After a lot of thought I chose to use some very simple, cheap and common PVC electrical conduit bits and pieces, an old 12 volt transformer (which I broke open to use just the transformer and rectifier board)

1x 20mm (or 25mm) 1 way conduit junction box

1x short length of 20mm or 25mm diameter conduit - we only need a short piece

1x 20mm (or 25mm) cable gland

As my hardware store had run out of 20mm cable glands I chose to use a 25mm one with a 25/20mm reducer. I already had a length of 20mm conduit at home so I chose to use 20mm. I'm sure 25mm would be a little more sturdy but with such a short length what I've set up is still pretty good.

Step 4:

I contemplated buying a plastic box to house the parts and, for a while, I wondered if I should keep the transformer (with it's mains power leads etc) separately, but, because the transformer only needs to be a very small one, I decided to build a little purpose made box out of MDF and paint it.

This box is made from MDF 6mm back and sides and a 3mm front. I added the pine frame in the back to enable the back plate to screw down.

There are so many ways one can build a box I'm only going to show a few simple pictures of the procedure I used.

The cut out for the display box needs to be measured carefully. As the display box has a clip on each side to hold it in place when mounted, I beveled the sides of the hole I made to help as my MDF front is 3mm - you can see the bevel in the images.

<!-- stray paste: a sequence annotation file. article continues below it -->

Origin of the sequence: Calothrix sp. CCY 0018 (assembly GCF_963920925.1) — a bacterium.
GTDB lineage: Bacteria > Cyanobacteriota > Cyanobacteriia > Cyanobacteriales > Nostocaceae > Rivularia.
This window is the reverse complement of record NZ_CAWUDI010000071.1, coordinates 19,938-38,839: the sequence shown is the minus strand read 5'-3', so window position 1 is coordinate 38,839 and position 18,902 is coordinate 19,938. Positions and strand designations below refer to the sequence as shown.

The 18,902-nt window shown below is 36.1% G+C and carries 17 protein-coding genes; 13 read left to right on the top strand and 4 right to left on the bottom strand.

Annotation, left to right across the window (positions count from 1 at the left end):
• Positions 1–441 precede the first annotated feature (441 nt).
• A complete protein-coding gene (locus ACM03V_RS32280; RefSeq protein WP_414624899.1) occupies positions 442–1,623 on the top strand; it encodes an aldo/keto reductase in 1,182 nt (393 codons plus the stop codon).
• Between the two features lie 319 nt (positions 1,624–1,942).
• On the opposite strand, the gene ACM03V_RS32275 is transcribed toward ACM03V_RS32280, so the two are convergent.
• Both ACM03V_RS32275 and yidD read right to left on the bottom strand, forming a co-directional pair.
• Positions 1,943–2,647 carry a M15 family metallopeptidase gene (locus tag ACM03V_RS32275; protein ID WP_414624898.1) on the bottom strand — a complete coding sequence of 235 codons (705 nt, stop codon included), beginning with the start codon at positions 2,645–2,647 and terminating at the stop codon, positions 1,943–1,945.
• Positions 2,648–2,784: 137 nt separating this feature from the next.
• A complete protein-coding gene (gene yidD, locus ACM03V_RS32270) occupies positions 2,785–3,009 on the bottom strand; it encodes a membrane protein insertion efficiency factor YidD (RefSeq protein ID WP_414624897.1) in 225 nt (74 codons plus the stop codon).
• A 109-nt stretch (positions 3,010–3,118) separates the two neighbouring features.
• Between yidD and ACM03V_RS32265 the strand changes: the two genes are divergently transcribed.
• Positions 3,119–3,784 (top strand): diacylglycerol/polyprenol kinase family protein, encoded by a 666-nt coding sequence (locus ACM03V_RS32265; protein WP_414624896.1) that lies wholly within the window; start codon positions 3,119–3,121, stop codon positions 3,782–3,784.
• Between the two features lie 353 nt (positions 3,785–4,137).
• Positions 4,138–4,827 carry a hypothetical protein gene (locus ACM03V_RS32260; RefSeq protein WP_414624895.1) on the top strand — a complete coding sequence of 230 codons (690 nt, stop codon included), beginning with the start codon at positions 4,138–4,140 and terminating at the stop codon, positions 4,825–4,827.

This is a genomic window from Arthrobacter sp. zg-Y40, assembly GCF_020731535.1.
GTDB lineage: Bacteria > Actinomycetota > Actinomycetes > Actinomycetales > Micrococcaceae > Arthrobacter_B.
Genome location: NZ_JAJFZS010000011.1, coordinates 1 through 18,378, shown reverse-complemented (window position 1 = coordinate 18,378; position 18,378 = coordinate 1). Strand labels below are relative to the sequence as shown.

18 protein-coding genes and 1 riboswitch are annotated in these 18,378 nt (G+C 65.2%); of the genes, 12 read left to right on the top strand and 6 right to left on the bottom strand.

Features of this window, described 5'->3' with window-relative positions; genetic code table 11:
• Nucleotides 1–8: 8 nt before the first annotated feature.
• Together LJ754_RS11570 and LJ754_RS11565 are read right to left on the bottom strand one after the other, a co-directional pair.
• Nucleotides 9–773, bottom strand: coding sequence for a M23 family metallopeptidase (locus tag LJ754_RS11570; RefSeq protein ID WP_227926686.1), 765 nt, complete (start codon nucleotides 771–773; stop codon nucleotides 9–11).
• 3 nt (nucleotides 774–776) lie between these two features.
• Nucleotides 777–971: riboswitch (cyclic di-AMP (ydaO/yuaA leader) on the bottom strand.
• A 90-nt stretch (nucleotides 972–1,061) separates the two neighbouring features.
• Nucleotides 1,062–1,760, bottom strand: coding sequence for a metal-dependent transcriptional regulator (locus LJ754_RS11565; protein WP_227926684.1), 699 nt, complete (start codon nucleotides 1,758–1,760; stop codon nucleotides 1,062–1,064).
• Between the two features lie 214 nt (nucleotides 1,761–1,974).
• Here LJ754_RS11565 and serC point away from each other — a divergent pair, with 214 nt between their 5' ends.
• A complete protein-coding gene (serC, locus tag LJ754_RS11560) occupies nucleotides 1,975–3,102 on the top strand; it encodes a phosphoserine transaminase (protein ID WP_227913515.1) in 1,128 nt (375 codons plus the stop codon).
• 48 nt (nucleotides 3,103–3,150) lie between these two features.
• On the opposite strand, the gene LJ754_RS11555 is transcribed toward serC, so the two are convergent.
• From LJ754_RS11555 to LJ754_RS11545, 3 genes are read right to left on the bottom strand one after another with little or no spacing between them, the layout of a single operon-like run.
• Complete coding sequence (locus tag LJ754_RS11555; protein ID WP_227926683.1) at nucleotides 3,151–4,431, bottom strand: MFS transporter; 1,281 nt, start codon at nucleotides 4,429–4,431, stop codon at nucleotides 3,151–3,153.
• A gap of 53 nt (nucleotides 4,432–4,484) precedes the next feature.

The base of the box will be drilled (25mm in my case) to take the cable gland on top of the conduit pipe. The placement of this hole will depend on the transformer and other parts you are putting into the box.

Step 5:


I held the junction box (with a short piece of conduit in it) on the back of the lathe headstock and got it square / vertical so I could mark the two holes I used to screw the junction box to the headstock.

I then drilled and tapped the two holes for short 6mm bolts (10mm is long enough) and screwed the junction box to the back.

I worked out approximately how high the readout box would be and cut the conduit. (A little pipe cutter does a beautiful job on the PVC if your have one)

Step 6:


As you can see from the images I drilled two holes (10mm each) into the juction box on the opposite side to the forward / reverse lever. I put 2 rubber grommets into these holes to protect the cables from chafing on the hole edges.

I had originally thought of taking the mains (240v) wire from the inside of the lathe's control box, through the hole in the bed where the motor cable runs, then through a new cable gland in the tin motor cover, and up into the junction box. Then I decided to just run a cable with a 240v plug into the junction box and up the conduit. Yes, the machine now has two mains cords but that's not a problem. I may still run the cord through to the lathes power connections, but for now, it's working and I'm happy.

The cable for the hall sensor is taken over the top and round the back of the conduit to avoid it drooping onto the forward / reverse lever.

Step 7:

All that's left to do is to fit the readout box into the box I made and to wire up all the connections.

The electrical diagram I've included is available online if you search for it. I found it easier to follow than the instructions that came with the kit.

As you can see I have just used simple screw down connectors for the wires (I did solder all the lead ends before inserting then into the connectors)

And that's it.

One last note: I have not glued the conduit connectors together. They fit pretty tight and I can adjust the angle of the display to what suits me. I may still glue these joints at a later date.